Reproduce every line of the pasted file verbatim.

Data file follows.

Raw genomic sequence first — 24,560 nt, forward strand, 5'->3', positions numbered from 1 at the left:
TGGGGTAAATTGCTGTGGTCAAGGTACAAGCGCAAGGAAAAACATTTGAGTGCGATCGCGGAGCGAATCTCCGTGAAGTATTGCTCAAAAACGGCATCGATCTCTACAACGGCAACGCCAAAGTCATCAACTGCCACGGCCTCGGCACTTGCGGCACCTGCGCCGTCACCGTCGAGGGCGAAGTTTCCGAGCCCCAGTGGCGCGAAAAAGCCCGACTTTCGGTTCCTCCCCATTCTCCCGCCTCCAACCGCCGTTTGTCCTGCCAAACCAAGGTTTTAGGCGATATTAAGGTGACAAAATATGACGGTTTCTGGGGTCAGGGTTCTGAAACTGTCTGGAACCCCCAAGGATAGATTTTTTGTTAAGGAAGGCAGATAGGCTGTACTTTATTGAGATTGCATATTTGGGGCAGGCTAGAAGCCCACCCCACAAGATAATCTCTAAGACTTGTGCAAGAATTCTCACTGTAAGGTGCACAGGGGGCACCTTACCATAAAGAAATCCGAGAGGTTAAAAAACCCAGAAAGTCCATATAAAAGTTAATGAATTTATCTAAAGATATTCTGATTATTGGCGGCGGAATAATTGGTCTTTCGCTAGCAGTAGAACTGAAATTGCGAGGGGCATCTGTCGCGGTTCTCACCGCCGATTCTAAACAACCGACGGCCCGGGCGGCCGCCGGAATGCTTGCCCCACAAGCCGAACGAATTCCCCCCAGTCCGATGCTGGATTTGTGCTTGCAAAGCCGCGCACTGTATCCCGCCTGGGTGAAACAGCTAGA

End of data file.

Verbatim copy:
Raw genomic sequence first — 24,560 nt, forward strand, 5'->3', positions numbered from 1 at the left:
TGGGGTAAATTGCTGTGGTCAAGGTACAAGCGCAAGGAAAAACATTTGAGTGCGATCGCGGAGCGAATCTCCGTGAAGTATTGCTCAAAAACGGCATCGATCTCTACAACGGCAACGCCAAAGTCATCAACTGCCACGGCCTCGGCACTTGCGGCACCTGCGCCGTCACCGTCGAGGGCGAAGTTTCCGAGCCCCAGTGGCGCGAAAAAGCCCGACTTTCGGTTCCTCCCCATTCTCCCGCCTCCAACCGCCGTTTGTCCTGCCAAACCAAGGTTTTAGGCGATATTAAGGTGACAAAATATGACGGTTTCTGGGGTCAGGGTTCTGAAACTGTCTGGAACCCCCAAGGATAGATTTTTTGTTAAGGAAGGCAGATAGGCTGTACTTTATTGAGATTGCATATTTGGGGCAGGCTAGAAGCCCACCCCACAAGATAATCTCTAAGACTTGTGCAAGAATTCTCACTGTAAGGTGCACAGGGGGCACCTTACCATAAAGAAATCCGAGAGGTTAAAAAACCCAGAAAGTCCATATAAAAGTTAATGAATTTATCTAAAGATATTCTGATTATTGGCGGCGGAATAATTGGTCTTTCGCTAGCAGTAGAACTGAAATTGCGAGGGGCATCTGTCGCGGTTCTCACCGCCGATTCTAAACAACCGACGGCCCGGGCGGCCGCCGGAATGCTTGCCCCACAAGCCGAACGAATTCCCCCCAGTCCGATGCTGGATTTGTGCTTGCAAAGCCGCGCACTGTATCCCGCCTGGGTGAAACAGCTAGA